Avoid becoming a scam victim
Falling victim to a scam can happen to anyone. Whether you are young or old, male or female, wealthy or not criminals are scheming to steal your money or personal information. These crooks are clever and are always coming up with new scams and twists on old ones in order to swindle people out of their money
Scams happen in Roseville, too. Here are just a few that have occurred here in the past month:
- An unknown male suspect identified himself over the phone as a Social Security employee and scammed the victim. The victim provided $500 worth of iTunes gift cards.
- Over a three day period, the victim had been contacted by an unknown suspect who claimed to be a technician that worked at Apple in Cupertino. The victim allowed the suspect to gain access to his computer and the suspect was able to take over the computer. One thousand dollars was taken from the victim's bank account. The suspect also had the victim buy twenty google play cards worth $25 each. The suspect told the victim this was necessary so he could keep the victim safe.
- Victim reported that an unknown male saying he was from Apple Tech Support contacted her via telephone and convinced her to purchase Google Play Cards, Walmart gift cards, and Game Stop gift cards. Estimated loss: $20,000.
- An unknown suspect stole over $6,000 from the victim via a phone scam.
It is often difficult to figure out if a request from a business is legitimate or a scam. With that in mind, the Federal Trade Commission (FTC) offers some practical tips to help you stay a step ahead of scammers.
- Spot impostors. Scammers often pretend to be someone you trust, like a government official, a family member, a charity, or a company you do business with. Don’t send money or give out personal information in response to an unexpected request — whether it comes as a text, a phone call, or an email.
- Do online searches. Type a company or product name into your favorite search engine with words like “review,” “complaint” or “scam.” Or search for a phrase that describes your situation, like “IRS call.” You can even search for phone numbers to see if other people have reported them as scams.
- Don’t believe your caller ID. Technology makes it easy for scammers to fake caller ID information, so the name and number you see aren’t always real. If someone calls asking for money or personal information, hang up. If you think the caller might be telling the truth, call back to a number you know is genuine.
- Don’t pay upfront for a promise. Someone might ask you to pay in advance for things like debt relief, credit and loan offers, mortgage assistance, or a job. They might even say you’ve won a prize, but first you have to pay taxes or fees. If you do, they will probably take the money and disappear.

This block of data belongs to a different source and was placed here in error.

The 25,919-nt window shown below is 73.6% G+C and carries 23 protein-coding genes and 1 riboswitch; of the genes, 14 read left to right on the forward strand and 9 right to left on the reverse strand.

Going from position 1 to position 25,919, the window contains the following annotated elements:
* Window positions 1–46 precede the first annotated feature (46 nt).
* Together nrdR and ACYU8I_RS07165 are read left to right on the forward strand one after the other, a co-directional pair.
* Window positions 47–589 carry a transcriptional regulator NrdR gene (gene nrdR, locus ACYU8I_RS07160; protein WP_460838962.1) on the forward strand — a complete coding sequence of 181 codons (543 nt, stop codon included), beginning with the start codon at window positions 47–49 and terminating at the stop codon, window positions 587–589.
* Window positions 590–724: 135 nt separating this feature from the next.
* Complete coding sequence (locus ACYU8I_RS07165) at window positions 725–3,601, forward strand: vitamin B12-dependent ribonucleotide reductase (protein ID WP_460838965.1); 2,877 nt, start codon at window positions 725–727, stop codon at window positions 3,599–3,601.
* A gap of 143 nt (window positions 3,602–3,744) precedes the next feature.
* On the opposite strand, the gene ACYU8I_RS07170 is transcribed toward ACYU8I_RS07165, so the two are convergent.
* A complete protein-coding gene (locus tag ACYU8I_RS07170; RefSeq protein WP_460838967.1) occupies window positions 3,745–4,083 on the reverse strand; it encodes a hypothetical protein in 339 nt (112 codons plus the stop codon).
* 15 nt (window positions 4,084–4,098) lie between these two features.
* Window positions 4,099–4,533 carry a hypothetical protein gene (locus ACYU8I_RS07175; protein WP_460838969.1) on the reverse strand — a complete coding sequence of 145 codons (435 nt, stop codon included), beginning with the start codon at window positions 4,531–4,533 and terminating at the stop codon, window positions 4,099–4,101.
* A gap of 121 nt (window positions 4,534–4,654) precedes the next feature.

- Consider how you pay. Credit cards have significant fraud protection built in, but some payment methods don’t. Wiring money through services like Western Union or MoneyGram is risky because it’s nearly impossible to get your money back. That’s also true for re-loadable cards (like MoneyPak or Reloadit) and gift cards (like iTunes or Google Play). Government offices and honest companies won’t require you to use these payment methods.
- Talk to someone. Before you give up your money or personal information, talk to someone you trust. Con artists want you to make decisions in a hurry. They might even threaten you. Slow down, check out the story, do an online search, consult an expert — or just tell a friend.
- Hang up on robocalls. If you answer the phone and hear a recorded sales pitch, hang up and report it to the FTC. These calls are illegal, and often the products are bogus. Don’t press 1 to speak to a person or to be taken off the list. That could lead to more calls.
- Be skeptical about free trial offers. Some companies use free trials to sign you up for products and bill you every month until you cancel. Before you agree to a free trial, research the company and read the cancellation policy. And always review your monthly statements for charges you don’t recognize.
- Don’t deposit a check and wire money back. By law, banks must make funds from deposited checks available within days, but uncovering a fake check can take weeks. If a check you deposit turns out to be a fake, you’re responsible for repaying the bank.
- Sign up for free scam alerts from the FTC at ftc.gov/scams. Get the latest tips and advice about scams sent right to your inbox.
If, despite your best efforts, you realize you have given money or personal information to a scammer:
- Stop all contact with them immediately.
- If you sent money or gave out your credit card number, contact your bank or financial institution.
- If you lost money, file a report with your local law enforcement agency.
- Consider putting a freeze on your credit reports through Experian, Equifax, and TransUnion. This is free.
Scams are increasing every year, and it’s important to become educated on how to avoid becoming a scam victim. If you have teenagers or young adults in your family, make sure to talk to them about protecting their money and personal information. Talk about this issue often and stress its importance. The more knowledge you have regarding scams, the less likely you will become a scam victim.